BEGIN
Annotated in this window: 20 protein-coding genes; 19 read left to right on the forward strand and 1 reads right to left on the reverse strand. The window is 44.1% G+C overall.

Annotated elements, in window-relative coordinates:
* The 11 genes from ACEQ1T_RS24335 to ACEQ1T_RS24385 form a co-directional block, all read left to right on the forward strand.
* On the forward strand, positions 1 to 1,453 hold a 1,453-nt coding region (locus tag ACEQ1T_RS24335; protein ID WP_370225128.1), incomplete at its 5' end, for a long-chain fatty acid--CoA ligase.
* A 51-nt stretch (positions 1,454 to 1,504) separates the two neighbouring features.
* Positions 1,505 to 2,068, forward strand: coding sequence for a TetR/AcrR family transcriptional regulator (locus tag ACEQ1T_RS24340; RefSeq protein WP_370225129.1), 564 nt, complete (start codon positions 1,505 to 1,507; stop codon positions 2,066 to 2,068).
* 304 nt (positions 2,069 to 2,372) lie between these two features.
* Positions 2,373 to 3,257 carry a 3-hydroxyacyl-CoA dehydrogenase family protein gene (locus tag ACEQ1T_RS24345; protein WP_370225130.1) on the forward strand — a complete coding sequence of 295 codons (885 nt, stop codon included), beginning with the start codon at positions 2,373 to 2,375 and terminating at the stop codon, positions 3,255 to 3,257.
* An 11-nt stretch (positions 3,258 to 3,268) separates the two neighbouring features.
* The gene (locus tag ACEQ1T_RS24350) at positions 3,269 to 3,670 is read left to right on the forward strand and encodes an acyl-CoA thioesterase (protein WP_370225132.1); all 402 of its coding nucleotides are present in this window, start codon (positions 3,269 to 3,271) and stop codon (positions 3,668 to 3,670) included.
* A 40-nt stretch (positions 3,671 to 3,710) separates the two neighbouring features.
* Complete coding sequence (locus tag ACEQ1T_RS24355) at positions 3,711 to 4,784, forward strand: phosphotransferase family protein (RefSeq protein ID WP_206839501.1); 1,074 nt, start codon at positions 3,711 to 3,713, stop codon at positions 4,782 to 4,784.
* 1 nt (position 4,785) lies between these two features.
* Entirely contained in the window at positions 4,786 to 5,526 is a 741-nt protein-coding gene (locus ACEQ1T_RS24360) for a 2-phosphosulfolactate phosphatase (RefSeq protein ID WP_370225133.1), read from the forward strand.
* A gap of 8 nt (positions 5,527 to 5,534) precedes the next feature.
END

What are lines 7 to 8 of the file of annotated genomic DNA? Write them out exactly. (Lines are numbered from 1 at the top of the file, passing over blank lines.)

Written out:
* 304 nt (positions 2,069 to 2,372) lie between these two features.
* Positions 2,373 to 3,257 carry a 3-hydroxyacyl-CoA dehydrogenase family protein gene (locus tag ACEQ1T_RS24345; protein WP_370225130.1) on the forward strand — a complete coding sequence of 295 codons (885 nt, stop codon included), beginning with the start codon at positions 2,373 to 2,375 and terminating at the stop codon, positions 3,255 to 3,257.